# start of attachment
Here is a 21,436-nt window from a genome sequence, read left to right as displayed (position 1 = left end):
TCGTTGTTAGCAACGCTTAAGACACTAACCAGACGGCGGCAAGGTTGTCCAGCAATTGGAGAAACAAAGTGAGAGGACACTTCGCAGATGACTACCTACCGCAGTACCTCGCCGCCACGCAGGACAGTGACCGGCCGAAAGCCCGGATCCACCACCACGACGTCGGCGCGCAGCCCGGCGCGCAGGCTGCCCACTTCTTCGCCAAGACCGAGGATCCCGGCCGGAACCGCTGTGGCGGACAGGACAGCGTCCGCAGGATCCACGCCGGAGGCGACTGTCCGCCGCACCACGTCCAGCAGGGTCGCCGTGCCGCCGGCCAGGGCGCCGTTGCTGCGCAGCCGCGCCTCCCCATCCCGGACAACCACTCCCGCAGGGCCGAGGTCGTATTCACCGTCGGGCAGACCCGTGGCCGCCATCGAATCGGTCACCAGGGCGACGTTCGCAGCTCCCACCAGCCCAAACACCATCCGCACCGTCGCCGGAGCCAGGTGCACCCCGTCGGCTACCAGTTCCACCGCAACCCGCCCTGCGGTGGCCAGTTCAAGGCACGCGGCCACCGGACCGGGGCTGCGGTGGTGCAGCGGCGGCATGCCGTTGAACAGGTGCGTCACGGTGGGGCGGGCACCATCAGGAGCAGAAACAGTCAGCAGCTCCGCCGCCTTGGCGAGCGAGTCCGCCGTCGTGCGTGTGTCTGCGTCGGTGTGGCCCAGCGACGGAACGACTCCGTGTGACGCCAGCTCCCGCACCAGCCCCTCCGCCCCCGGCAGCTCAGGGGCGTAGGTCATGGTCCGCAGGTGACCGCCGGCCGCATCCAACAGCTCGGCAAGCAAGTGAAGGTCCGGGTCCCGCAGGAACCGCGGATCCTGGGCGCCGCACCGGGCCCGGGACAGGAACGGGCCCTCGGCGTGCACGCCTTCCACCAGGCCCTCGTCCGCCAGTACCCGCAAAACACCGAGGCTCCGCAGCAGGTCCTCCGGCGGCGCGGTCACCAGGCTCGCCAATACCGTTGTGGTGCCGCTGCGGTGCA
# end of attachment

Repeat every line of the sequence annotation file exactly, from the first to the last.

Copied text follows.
Here is a 21,436-nt window from a genome sequence, read left to right as displayed (position 1 = left end):
TCGTTGTTAGCAACGCTTAAGACACTAACCAGACGGCGGCAAGGTTGTCCAGCAATTGGAGAAACAAAGTGAGAGGACACTTCGCAGATGACTACCTACCGCAGTACCTCGCCGCCACGCAGGACAGTGACCGGCCGAAAGCCCGGATCCACCACCACGACGTCGGCGCGCAGCCCGGCGCGCAGGCTGCCCACTTCTTCGCCAAGACCGAGGATCCCGGCCGGAACCGCTGTGGCGGACAGGACAGCGTCCGCAGGATCCACGCCGGAGGCGACTGTCCGCCGCACCACGTCCAGCAGGGTCGCCGTGCCGCCGGCCAGGGCGCCGTTGCTGCGCAGCCGCGCCTCCCCATCCCGGACAACCACTCCCGCAGGGCCGAGGTCGTATTCACCGTCGGGCAGACCCGTGGCCGCCATCGAATCGGTCACCAGGGCGACGTTCGCAGCTCCCACCAGCCCAAACACCATCCGCACCGTCGCCGGAGCCAGGTGCACCCCGTCGGCTACCAGTTCCACCGCAACCCGCCCTGCGGTGGCCAGTTCAAGGCACGCGGCCACCGGACCGGGGCTGCGGTGGTGCAGCGGCGGCATGCCGTTGAACAGGTGCGTCACGGTGGGGCGGGCACCATCAGGAGCAGAAACAGTCAGCAGCTCCGCCGCCTTGGCGAGCGAGTCCGCCGTCGTGCGTGTGTCTGCGTCGGTGTGGCCCAGCGACGGAACGACTCCGTGTGACGCCAGCTCCCGCACCAGCCCCTCCGCCCCCGGCAGCTCAGGGGCGTAGGTCATGGTCCGCAGGTGACCGCCGGCCGCATCCAACAGCTCGGCAAGCAAGTGAAGGTCCGGGTCCCGCAGGAACCGCGGATCCTGGGCGCCGCACCGGGCCCGGGACAGGAACGGGCCCTCGGCGTGCACGCCTTCCACCAGGCCCTCGTCCGCCAGTACCCGCAAAACACCGAGGCTCCGCAGCAGGTCCTCCGGCGGCGCGGTCACCAGGCTCGCCAATACCGTTGTGGTGCCGCTGCGGTGCA